It'll pack incredible power, enabling performance up to 8K resolution and 120 frames per second, with a new Halo game onboard and a minimal new tower-like design. And it's not alone.
The Xbox Series S is also coming on the same day, with both launching this November. We have just about all of the key official details now, so read on.
Additional reporting by Matt Tate
What will the Xbox Series X and Series S look like?
Here it is! Microsoft first unveiled the console design at The Game Awards in December 2019, showing a very different kind of silhouette for a game console.
The Xbox Series X looks more like a PC gaming desktop tower, albeit smaller and simpler. It's not overloaded with lights or details from the front: just an Xbox logo, a disc slot, and a tiny eject button. You can also lay it flat, if you prefer. It's about 18in tall and 6in wide and deep.
If you'll remember, the original Xbox One was absolutely massive, but the Xbox One S and Xbox One X revisions both significantly trimmed down and improved the design. This is a different kind of a shape, but it seems to follow the increasingly minimal ethos of those redesigned editions. We like what we're seeing so far.
What ports will it have?
The usual suspects are there: HDMI, two USB-A ports, an optical audio port, an Ethernet port, and a slot for the power cable.
What about that mysterious wide gap in the middle? It's essentially a memory card slot, believe it or not. The Xbox Series X ships with a 1TB SSD inside, and you can buy custom-designed 1TB Expansion Cards to slot in if needed. You can also opt for a USB 3.2 external HDD, but the Expansion Cards are a more straightforward, plug-and-play option for the average user. We'll just have to see how much Microsoft is asking for them.
How much power will the Xbox Series X and Series S pack?
How much power? Loads! It'll have a custom-designed AMD Zen 2 processor with Navi graphics and high-bandwidth GDDR6 memory.
Microsoft has now confirmed that its new console will pack a 12 teraflops GPU, which is twice that of the Xbox One X and more than eight times the original Xbox One
What… does all of that mean? Well, all sorts of enhancements: up to 8K resolution, frame rates up to 120fps, and real-time ray tracing. Variable rate shading (VRS) allows the GPU to prioritise individual effects on specific characters or environmental objectsm rather than refreshing each individual pixel. This helps with both framerate and resolution.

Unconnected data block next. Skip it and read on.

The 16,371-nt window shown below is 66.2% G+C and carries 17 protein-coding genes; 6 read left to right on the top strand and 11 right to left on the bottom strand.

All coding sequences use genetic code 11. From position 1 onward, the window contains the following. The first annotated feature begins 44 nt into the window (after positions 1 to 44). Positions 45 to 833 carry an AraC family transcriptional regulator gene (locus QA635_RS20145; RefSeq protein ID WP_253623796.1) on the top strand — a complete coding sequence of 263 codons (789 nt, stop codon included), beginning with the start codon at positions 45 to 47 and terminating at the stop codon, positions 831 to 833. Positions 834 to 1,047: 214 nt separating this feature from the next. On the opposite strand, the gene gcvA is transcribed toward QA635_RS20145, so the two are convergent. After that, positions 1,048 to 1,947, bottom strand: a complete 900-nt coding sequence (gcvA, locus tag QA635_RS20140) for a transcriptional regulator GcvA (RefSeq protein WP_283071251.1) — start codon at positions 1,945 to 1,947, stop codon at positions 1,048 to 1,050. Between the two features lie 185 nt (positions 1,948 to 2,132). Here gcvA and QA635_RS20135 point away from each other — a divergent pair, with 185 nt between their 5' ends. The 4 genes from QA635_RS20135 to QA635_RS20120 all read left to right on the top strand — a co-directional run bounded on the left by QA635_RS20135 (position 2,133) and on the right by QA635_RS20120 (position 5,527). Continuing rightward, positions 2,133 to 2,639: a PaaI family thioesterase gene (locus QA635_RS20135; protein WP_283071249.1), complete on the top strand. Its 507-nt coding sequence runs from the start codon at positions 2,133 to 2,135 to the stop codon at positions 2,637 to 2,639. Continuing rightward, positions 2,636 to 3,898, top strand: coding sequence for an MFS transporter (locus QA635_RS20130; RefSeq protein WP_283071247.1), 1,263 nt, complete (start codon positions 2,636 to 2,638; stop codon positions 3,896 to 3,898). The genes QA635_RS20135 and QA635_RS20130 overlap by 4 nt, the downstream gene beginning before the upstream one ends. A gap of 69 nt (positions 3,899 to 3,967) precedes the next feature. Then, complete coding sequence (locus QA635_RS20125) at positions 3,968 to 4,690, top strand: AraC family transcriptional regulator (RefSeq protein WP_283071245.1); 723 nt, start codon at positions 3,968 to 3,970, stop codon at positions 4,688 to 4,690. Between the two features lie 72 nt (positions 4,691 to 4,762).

And thanks to a next-generation 1TB solid state drive, loading times should also be a thing of the past (for the most part). All told, we can expect games to look amazing and run well – although we're curious to see just how big of an impact that actually has on the experience. Watch above for a very deep dive into the specs and capabilities from Digital Foundry, and look below for the full list of official specs as of March 2020.
Given the price difference, it's no surprise to hear that the Xbox Series S is also significantly less powerful than the Xbox Series X. While the CPU power isn't dramatically less, the GPU power is only about one-third of what the Xbox Series X offers, at 4 teraflops compared to 12+ teraflops. It also has half the onboard storage (512GB) and less RAM (10GB vs 16GB).
While the Xbox Series X aims for 4K gameplay at up to 120fps, the Xbox Series S aims for 2K resolution at 120fps instead. It's more akin to what the current Xbox One X offers.
Dolby has announced that both the Xbox Series X and Series S will enable gaming in Dolby Vision and Dolby Atmos, with the latter lined up for launch and Dolby Vision support coming in 2021. What this should mean for your games is even better HDR performance, richer colours and, according to Dolby, 10x deeper blacks. Potentially quite the coup for Microsoft, as it looks likely that the PlayStation 5 will be limited to HDR10 support.